November 5th, 2018

Is the Los Angeles housing market in another bubble?  Prices at new peak and up 181% since 2000.  The market is shifting but does this mean a bust?

We are creatures of habit and suffer from historical financial amnesia.  As you would expect, the market is now turning and the question now shifts to how big of a correction we are expecting.  Los Angeles has been in a decade long renting trend where the vast majority of new household formation has come in the form of renters.  I understand that many people on this blog either own or want to own but the reality is, many people are voting with their wallets and rent because prices are simply too high.  So it comes as no surprise now that sales are slumping and inventory is slowly picking up.  The housing market in Los Angeles is up 181 percent since 2000 while the CPI is up 50 percent in this similar period.  When you look at history, there is really no pattern as to how the market will respond and the reality is people do lose money in real estate which for many decades was something you were unable to utter.

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October 2nd, 2018

Here comes the inventory:  Southern California unsold housing inventory now at 6-year high.  Housing starting to plateau.

It was only a matter of time before inventory started hitting the market and unsold homes started to pile up.  Not that home sales ever saw big volume increases but given the low inventory, any normal amount of homes sales pushed home values into the stratosphere.  So here we are with unsold housing inventory now hitting 6-year highs.  The problem of course is affordability causing a decade long shift for households into renting.  The Southern California News Group came out with 36,923 listings in the four-county region which amounted to a 22 percent year-over-year increase.  Housing markets are slow to shift and this bull market is getting close to celebrating a decade of moving up.  The troubling sign is that real estate is now in a boom and bust cycle and with rates still near historical lows, there is little ammunition from the Fed should things go south.

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August 19th, 2018

The incredibly high cost of construction and more open attacks against Prop 13.  California housing takes a turn.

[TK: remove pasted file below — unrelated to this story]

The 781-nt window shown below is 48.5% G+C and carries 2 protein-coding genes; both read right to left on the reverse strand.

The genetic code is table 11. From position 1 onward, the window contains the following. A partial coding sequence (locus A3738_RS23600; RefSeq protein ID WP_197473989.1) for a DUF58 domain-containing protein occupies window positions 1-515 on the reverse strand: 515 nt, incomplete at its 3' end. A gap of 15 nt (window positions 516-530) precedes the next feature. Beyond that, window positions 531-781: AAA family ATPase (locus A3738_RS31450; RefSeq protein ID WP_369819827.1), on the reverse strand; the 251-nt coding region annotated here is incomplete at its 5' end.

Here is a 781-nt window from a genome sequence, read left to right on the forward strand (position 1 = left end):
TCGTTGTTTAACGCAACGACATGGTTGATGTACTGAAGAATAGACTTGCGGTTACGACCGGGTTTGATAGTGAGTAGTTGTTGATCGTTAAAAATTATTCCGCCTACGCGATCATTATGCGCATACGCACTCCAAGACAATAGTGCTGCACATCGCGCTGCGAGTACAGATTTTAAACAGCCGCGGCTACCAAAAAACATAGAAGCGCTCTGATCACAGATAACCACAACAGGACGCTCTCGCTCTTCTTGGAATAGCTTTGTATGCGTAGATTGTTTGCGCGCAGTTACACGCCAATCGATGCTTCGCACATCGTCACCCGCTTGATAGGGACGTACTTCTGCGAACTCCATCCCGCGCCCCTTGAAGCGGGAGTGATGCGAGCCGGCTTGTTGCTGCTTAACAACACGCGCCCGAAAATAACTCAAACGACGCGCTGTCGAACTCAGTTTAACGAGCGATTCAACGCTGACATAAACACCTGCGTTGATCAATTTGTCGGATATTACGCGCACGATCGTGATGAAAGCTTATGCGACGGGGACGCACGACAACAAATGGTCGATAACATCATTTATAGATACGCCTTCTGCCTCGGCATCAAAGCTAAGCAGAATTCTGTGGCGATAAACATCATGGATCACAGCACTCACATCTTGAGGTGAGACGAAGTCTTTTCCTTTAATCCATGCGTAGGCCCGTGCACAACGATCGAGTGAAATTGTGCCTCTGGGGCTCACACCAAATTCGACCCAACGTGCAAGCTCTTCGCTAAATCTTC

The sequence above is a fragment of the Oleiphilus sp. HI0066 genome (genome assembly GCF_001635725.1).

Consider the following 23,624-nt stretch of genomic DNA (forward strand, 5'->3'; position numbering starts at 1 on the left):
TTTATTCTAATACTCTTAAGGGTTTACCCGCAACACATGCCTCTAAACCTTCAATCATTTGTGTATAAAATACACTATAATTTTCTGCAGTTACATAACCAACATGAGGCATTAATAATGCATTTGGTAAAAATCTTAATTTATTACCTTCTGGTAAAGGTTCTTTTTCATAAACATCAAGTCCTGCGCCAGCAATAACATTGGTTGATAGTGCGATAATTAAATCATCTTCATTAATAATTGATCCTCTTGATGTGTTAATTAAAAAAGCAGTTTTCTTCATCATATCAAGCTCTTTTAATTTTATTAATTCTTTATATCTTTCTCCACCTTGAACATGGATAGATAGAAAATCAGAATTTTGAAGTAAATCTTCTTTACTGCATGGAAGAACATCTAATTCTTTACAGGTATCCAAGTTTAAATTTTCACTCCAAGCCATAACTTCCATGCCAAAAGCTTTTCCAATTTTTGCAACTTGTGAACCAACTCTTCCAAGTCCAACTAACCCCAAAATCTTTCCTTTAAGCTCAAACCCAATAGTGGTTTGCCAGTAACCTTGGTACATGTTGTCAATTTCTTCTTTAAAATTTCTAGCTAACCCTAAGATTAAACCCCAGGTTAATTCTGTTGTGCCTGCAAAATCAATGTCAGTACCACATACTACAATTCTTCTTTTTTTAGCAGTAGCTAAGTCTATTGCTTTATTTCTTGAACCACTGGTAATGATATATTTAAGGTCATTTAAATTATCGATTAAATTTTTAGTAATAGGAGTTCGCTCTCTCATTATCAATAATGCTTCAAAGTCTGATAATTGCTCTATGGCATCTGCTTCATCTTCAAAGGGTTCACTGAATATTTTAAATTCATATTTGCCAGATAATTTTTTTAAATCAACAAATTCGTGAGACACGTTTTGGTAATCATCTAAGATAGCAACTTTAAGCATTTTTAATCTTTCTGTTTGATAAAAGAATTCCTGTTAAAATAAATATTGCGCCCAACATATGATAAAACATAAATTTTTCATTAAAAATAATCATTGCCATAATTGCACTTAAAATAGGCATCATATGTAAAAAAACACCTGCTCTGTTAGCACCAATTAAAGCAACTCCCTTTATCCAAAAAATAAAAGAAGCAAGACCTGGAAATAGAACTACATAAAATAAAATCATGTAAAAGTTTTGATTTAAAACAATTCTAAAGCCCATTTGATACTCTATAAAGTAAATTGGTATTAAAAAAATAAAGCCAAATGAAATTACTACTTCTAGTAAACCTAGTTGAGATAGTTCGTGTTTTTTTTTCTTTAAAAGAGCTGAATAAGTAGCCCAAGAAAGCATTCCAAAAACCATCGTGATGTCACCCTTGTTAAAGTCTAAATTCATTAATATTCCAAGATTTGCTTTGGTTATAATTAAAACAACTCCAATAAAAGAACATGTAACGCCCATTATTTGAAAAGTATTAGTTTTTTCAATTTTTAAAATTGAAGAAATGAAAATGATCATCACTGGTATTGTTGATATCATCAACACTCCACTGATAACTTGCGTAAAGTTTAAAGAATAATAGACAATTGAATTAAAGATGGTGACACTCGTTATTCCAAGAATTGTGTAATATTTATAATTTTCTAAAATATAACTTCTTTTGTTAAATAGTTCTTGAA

There is now a concerted attack on Prop 13 as people with two ounces of common sense realize that no, grandma isn’t being kicked out onto the streets because property taxes are going through the roof.  In fact, there is now evidence highlighting what we all knew and that is Prop 13 is a gift to the “I got mine so screw you” generation.  For example, the majority of people that inherit Prop 13 homes essentially use them as rental homes or second residences.  The issue with this system is that say you buy a crap shack in San Francisco today, it is very likely that you will pay 5, 7, or even 10+ times the amount in property taxes as your neighbors.  No one likes taxes.  And what is odd is that states like Texas, a state that no one can argue is “liberal” has some of the highest property taxes in the country.  People selectively choose which taxes they like and don’t like.  Prop 13 sucks when you don’t own but then if you do buy, your incentive is to keep the rate as low as possible.  And then you have the incredibly high cost of construction in California.  So of course builders are only focused on high-end homes or rentals where they can make their money back.

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July 29th, 2018

The housing market is now entering a visible slowdown – affordability challenges, low inventory, and higher interest rates are now coming home to roost.

Real estate cycles turn as slowly as a massive cruise ship.  Unlike the stock market where a stock like Facebook can fall 20 percent overnight, real estate tends to boom and bust at a much slower rate.  There is an odd logic to the current market.  “We bought a few years ago and look how late to the game you are!”  Then when asked if some would buy today, “no, but it can only go up!”  Coming from an investor mindset, if housing values are priced in a good range you should buy, just like you would buy an undervalued stock.  When you are spending $1 million on a crap shack, you need to do some serious due diligence.  It is odd that house humpers always use the “but you can’t treat your home like an investment” line and then talk about how reasonable it is to pay for an absurd amount for a property in a subpar neighborhood with underperforming schools. Then they compare real estate to stocks!  Of course it was a matter of time where the market would hit a bump and here we are.  Even Robert Shiller hints at this being a turning point.

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